It’s that time of year, finally. Time for the World Series and Election Day, the first Tuesday of November. Baseball and politics. The latter is a lot like the former: win a few, lose a few and there’s always next season. More on that later.
I recently saw the Fairbanks Light Opera Theatre production of “The Wizard of Oz,” an American classic that came out in 1939 with Judy Garland as Dorothy, Technicolor in most of the film and the Oscar-winning best song “Over The Rainbow.” “The Wizard of Oz” strikes me as the classic that carried America past the Great Depression. The story of Dorothy’s journey up the Yellow Brick Road — with the cowardly Lion, the Scarecrow who needed a brain and the Tin Man who wanted a heart — helps explain to me how our nation survived a time when the economy had fallen apart, dictators were rising in Europe and extremist politics of the Left and Right had become active in the USA.
The answer? Courage, brains and a combination of service, perseverance and heart I’d call “loyalty.”
“The Wizard of Oz” wasn’t a big moneymaker immediately. “Gone With the Wind” won the Oscar for best picture, but as more people saw “Oz,” many seemed to take it to heart. It became an American classic. It resonated with our values: understanding and making difficult decisions while sticking together and standing up to power.
We all have our opinions about who should be our leader at the national level. I vote one way and my brother in the Lower 48 votes the other. Here in Alaska, many of us think the plan to give $2 billion yearly from Alaska’s treasury to our three major oil leaseholders for many years, with no legal obligation to spend it in Alaska for new production and new jobs, is a bad idea.
Sixteen Republicans and Democrats in the state Senate agreed that standing together against the flood of Outside money, Gov. Parnell and the state House was in the best interests of the people of Alaska. That bipartisan coalition across the aisle by members of both parties working together for Alaska’s common good is needed today more than ever, I think.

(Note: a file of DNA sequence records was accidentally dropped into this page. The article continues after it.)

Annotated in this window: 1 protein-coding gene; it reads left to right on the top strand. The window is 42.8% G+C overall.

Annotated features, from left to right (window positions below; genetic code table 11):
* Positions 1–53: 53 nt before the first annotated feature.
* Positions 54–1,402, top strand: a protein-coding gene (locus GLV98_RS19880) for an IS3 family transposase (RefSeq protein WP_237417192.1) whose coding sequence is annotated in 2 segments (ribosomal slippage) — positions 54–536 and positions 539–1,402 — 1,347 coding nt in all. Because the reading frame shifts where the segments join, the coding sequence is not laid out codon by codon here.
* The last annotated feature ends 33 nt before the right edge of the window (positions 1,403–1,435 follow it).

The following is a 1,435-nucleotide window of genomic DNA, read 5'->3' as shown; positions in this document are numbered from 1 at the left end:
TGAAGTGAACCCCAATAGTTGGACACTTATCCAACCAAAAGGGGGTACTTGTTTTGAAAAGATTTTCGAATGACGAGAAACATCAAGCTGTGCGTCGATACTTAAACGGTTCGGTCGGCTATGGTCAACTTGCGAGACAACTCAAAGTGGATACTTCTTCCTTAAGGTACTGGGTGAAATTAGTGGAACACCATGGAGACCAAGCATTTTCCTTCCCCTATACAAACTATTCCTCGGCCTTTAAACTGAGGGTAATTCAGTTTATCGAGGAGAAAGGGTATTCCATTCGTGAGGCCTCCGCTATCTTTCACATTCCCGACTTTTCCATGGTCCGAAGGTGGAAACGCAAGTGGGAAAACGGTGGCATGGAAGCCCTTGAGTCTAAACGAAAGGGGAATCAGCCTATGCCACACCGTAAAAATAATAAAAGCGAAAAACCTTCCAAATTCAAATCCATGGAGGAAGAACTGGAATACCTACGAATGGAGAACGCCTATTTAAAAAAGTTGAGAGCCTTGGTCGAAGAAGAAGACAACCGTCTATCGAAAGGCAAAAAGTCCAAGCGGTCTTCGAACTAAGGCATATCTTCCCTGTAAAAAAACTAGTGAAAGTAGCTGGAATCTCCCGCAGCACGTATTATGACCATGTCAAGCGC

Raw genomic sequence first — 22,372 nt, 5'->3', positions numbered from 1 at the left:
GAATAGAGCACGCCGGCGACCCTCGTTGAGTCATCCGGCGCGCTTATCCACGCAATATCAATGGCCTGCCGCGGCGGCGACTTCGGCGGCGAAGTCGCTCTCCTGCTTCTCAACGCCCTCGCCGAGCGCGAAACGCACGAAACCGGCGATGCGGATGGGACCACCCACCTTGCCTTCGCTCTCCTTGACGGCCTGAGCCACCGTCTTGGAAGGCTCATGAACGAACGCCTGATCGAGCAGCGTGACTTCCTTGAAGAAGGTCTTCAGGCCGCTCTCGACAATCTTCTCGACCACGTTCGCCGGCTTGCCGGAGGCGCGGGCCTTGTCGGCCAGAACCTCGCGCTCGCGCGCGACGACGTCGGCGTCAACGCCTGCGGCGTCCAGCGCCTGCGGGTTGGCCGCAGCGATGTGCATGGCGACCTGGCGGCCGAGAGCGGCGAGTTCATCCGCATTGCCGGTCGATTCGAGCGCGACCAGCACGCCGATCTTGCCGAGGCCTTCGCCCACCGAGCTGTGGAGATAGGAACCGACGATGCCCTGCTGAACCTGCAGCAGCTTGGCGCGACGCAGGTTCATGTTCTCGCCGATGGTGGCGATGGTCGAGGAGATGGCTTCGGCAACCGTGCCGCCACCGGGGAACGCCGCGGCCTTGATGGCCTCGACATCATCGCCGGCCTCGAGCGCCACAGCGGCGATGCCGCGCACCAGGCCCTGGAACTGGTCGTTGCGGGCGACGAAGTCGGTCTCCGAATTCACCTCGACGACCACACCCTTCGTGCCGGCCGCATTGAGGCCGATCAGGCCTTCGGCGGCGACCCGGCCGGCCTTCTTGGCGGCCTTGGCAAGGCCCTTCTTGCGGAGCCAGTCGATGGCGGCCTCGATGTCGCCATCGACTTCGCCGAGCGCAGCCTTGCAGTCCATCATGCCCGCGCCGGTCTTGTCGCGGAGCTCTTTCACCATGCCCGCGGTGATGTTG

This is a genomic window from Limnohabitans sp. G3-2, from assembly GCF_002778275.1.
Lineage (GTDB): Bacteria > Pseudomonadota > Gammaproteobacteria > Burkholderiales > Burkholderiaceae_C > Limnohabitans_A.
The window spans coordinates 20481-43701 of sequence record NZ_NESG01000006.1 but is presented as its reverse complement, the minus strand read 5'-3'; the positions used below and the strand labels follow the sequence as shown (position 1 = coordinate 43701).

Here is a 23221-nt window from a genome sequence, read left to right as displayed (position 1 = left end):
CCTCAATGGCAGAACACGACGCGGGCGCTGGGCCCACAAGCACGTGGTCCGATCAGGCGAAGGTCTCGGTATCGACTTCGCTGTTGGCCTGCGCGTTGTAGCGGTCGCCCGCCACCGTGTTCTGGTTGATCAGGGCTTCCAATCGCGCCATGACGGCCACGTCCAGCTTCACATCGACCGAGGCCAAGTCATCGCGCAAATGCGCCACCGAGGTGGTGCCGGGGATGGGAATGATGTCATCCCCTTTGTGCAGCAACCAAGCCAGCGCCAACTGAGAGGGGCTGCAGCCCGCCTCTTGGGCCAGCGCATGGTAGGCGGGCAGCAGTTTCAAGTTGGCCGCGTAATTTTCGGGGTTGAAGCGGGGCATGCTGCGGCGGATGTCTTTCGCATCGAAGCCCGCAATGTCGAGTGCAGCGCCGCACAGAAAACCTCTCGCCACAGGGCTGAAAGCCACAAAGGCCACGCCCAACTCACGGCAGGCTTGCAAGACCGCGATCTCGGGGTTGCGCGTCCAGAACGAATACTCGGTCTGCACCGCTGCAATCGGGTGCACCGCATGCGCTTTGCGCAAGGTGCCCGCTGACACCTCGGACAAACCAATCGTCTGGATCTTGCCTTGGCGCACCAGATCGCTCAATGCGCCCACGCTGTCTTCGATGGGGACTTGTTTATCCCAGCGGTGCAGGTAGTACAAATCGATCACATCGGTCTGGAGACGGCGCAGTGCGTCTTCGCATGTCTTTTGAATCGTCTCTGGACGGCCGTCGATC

Senate versus House opinions about giving away no-strings money in hopes of creating Alaska employment will be judged by Alaska voters this Election Day. Which brings us back to baseball.
Both parties will win some races and lose some on Tuesday, and life will continue into 2013 and beyond. I sincerely believe that the bipartisan working group shows better judgement for Alaska’s future. I’m equally certain that our partisan opponents are also sincere in their beliefs.
My strongest wish is that all registered Alaskans exercise their best judgment and vote in this 2012 general election. I hope they vote for working together for Alaska; it may cause them to vote for candidates outside their usual parties. A bipartisan Alaska Senate partnership works best for all of us. Good luck! Like baseball, enjoy the game and please, go vote.
Don Gray, a 42-year resident of Fairbanks, is chairman of the Alaska Democratic Party. He taught history for 23 years at Lathrop High School, followed by 12 years as a New York Stock Exchange-registered broker and financial adviser.